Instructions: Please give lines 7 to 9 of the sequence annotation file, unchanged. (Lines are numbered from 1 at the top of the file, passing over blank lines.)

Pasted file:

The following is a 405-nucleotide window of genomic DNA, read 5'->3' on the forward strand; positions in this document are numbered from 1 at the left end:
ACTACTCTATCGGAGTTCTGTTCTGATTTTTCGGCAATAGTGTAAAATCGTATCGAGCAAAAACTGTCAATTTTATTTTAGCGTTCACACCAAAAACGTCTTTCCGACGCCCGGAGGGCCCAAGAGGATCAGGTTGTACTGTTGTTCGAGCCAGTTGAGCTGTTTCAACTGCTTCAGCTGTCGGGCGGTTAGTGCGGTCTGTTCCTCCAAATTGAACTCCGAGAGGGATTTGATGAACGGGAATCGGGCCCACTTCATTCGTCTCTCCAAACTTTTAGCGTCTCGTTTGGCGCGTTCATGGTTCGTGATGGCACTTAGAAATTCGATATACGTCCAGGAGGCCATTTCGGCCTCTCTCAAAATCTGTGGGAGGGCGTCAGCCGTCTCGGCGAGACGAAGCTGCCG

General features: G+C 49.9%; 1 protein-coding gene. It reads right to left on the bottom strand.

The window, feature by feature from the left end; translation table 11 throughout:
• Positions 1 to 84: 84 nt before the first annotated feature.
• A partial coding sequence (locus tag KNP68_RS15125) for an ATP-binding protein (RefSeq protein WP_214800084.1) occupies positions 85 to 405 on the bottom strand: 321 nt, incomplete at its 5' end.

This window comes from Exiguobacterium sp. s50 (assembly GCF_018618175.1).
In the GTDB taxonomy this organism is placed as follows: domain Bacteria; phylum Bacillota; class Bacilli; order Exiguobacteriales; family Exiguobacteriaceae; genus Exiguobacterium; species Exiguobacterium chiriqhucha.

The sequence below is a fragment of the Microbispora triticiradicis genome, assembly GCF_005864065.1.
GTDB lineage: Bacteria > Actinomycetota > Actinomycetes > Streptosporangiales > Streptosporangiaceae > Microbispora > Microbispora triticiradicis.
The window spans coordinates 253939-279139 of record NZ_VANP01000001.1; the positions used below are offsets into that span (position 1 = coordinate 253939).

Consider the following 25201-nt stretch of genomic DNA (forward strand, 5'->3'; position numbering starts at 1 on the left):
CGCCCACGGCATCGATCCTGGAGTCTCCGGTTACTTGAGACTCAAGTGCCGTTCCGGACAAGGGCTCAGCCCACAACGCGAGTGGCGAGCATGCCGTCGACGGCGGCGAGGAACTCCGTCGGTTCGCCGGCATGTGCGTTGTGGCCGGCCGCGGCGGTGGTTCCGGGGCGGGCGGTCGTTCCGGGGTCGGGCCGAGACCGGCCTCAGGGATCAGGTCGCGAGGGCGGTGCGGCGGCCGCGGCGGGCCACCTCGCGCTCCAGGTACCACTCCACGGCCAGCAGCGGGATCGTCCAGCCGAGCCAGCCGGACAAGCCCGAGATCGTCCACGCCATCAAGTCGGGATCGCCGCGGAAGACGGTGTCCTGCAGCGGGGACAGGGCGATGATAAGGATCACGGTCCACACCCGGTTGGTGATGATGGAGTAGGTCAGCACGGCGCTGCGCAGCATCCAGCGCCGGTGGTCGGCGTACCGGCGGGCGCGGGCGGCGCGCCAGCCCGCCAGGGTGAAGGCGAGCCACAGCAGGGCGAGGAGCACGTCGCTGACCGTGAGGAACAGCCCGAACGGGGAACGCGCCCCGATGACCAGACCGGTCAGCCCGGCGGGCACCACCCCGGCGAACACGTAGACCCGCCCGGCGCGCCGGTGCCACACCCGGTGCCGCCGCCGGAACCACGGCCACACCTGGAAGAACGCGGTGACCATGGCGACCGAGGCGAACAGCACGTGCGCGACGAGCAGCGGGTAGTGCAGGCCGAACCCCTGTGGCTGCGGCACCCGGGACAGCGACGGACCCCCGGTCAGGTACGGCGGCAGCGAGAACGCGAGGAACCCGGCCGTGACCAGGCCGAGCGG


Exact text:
This window comes from Exiguobacterium sp. s50 (assembly GCF_018618175.1).
In the GTDB taxonomy this organism is placed as follows: domain Bacteria; phylum Bacillota; class Bacilli; order Exiguobacteriales; family Exiguobacteriaceae; genus Exiguobacterium; species Exiguobacterium chiriqhucha.

The sequence below is a fragment of the Microbispora triticiradicis genome, assembly GCF_005864065.1.